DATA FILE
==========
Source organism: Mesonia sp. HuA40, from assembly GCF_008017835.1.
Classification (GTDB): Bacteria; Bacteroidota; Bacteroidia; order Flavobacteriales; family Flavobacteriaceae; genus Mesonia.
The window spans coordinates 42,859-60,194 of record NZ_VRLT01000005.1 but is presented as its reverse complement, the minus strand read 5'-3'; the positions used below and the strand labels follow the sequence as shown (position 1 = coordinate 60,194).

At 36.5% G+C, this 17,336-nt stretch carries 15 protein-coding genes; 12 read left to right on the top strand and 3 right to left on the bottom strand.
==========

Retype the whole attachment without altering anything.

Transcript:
Source organism: Mesonia sp. HuA40, from assembly GCF_008017835.1.
Classification (GTDB): Bacteria; Bacteroidota; Bacteroidia; order Flavobacteriales; family Flavobacteriaceae; genus Mesonia.
The window spans coordinates 42,859-60,194 of record NZ_VRLT01000005.1 but is presented as its reverse complement, the minus strand read 5'-3'; the positions used below and the strand labels follow the sequence as shown (position 1 = coordinate 60,194).

At 36.5% G+C, this 17,336-nt stretch carries 15 protein-coding genes; 12 read left to right on the top strand and 3 right to left on the bottom strand.